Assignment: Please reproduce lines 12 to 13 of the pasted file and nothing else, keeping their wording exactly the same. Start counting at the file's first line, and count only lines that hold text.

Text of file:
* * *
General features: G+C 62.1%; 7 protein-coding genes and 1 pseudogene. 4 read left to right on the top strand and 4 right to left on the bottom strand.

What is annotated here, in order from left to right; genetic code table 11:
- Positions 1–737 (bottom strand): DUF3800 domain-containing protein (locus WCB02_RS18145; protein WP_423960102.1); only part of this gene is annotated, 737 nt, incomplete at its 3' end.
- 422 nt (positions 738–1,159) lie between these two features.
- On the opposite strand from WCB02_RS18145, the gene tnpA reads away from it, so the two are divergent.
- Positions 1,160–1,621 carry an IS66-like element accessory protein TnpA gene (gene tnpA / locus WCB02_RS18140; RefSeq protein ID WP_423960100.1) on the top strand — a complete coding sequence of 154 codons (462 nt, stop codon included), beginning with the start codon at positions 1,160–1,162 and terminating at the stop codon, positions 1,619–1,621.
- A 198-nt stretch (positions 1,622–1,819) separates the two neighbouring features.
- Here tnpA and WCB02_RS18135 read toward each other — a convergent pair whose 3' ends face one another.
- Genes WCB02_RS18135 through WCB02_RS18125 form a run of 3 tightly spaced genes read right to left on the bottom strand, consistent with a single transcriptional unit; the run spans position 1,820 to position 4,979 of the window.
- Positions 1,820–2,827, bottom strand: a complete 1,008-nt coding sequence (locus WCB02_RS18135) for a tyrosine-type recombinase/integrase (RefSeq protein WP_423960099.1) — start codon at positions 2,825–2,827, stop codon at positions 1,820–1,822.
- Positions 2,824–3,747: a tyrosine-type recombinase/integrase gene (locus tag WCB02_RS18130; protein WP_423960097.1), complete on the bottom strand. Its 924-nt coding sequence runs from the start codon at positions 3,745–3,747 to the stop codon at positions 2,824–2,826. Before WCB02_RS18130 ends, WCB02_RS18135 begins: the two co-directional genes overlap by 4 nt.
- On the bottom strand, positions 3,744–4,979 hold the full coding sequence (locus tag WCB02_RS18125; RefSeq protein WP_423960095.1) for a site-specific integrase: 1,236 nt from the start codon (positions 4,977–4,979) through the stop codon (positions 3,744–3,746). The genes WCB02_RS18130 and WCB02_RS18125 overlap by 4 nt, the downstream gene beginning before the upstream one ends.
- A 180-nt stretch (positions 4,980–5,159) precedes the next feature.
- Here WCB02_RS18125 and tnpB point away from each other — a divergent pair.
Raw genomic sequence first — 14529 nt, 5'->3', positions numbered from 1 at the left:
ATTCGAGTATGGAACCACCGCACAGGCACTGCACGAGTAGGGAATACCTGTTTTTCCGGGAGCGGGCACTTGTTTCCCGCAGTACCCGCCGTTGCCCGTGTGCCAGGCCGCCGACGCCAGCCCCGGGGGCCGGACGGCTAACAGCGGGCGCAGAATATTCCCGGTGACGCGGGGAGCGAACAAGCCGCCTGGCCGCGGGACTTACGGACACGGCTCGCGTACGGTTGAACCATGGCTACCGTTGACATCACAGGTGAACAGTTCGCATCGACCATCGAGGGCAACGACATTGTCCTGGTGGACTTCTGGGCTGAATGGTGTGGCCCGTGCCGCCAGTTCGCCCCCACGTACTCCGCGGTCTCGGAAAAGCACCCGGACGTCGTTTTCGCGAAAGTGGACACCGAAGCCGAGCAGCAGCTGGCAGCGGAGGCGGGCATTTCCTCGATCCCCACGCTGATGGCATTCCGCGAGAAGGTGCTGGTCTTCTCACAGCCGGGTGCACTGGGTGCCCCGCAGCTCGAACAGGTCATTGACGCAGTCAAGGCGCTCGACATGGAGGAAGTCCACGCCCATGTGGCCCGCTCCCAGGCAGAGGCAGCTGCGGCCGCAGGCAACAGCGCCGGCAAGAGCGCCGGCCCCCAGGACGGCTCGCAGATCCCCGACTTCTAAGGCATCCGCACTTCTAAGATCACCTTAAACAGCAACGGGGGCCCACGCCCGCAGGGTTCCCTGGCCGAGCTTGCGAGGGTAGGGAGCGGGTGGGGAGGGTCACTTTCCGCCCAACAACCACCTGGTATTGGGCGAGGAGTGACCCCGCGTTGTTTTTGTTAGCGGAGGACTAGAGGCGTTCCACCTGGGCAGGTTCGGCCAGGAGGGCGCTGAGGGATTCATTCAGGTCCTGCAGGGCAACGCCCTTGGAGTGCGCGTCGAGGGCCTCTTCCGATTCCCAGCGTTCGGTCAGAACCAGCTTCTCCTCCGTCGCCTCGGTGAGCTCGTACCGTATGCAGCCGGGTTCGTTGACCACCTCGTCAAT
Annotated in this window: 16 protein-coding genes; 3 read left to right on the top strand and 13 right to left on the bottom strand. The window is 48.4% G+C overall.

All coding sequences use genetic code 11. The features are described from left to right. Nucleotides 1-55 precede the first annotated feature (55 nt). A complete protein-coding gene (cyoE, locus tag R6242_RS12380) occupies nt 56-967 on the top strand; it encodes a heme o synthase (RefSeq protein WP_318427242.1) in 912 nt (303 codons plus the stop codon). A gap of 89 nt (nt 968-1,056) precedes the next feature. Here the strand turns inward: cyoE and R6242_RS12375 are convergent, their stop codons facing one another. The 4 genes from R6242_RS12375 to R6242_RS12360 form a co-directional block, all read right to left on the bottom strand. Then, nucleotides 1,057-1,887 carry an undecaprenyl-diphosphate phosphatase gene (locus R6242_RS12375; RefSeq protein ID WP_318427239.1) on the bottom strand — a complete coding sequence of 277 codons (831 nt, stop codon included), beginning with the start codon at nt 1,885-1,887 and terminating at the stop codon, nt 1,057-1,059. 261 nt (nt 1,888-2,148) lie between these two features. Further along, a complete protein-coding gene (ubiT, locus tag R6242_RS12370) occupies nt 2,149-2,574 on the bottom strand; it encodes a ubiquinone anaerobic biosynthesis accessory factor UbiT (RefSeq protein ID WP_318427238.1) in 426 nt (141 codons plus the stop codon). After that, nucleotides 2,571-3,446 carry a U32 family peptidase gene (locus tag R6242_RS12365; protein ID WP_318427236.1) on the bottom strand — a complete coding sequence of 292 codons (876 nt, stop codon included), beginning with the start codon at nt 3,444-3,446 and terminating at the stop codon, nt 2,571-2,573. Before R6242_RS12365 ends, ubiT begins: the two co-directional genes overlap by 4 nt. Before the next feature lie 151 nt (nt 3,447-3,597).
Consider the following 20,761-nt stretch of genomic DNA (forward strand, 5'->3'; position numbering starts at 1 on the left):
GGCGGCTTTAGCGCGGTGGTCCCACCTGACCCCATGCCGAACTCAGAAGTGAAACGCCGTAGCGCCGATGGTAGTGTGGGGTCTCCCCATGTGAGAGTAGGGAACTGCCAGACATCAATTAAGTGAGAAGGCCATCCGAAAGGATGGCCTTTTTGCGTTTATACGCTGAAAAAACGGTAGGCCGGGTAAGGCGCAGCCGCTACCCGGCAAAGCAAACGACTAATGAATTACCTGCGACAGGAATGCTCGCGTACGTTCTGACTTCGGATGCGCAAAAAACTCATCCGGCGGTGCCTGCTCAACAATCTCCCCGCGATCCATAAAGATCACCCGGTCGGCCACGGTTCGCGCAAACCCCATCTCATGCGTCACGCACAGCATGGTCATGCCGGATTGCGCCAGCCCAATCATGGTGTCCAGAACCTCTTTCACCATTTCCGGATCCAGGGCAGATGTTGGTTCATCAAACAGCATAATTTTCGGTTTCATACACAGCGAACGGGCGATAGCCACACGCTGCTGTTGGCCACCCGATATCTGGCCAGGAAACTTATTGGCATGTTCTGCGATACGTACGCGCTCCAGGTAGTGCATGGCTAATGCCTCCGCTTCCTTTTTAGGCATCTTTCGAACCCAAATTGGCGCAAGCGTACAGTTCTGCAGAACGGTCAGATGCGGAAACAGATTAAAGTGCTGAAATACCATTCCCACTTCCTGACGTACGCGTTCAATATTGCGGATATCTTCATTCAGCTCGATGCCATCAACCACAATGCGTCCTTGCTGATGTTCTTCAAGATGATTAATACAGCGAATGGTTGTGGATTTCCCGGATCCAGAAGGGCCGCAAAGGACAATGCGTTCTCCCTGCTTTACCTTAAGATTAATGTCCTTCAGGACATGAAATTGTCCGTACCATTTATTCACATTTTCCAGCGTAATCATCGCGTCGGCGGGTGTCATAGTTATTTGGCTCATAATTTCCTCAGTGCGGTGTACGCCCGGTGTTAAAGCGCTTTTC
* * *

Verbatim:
- On the bottom strand, positions 3,744–4,979 hold the full coding sequence (locus tag WCB02_RS18125; RefSeq protein WP_423960095.1) for a site-specific integrase: 1,236 nt from the start codon (positions 4,977–4,979) through the stop codon (positions 3,744–3,746). The genes WCB02_RS18130 and WCB02_RS18125 overlap by 4 nt, the downstream gene beginning before the upstream one ends.
- A 180-nt stretch (positions 4,980–5,159) precedes the next feature.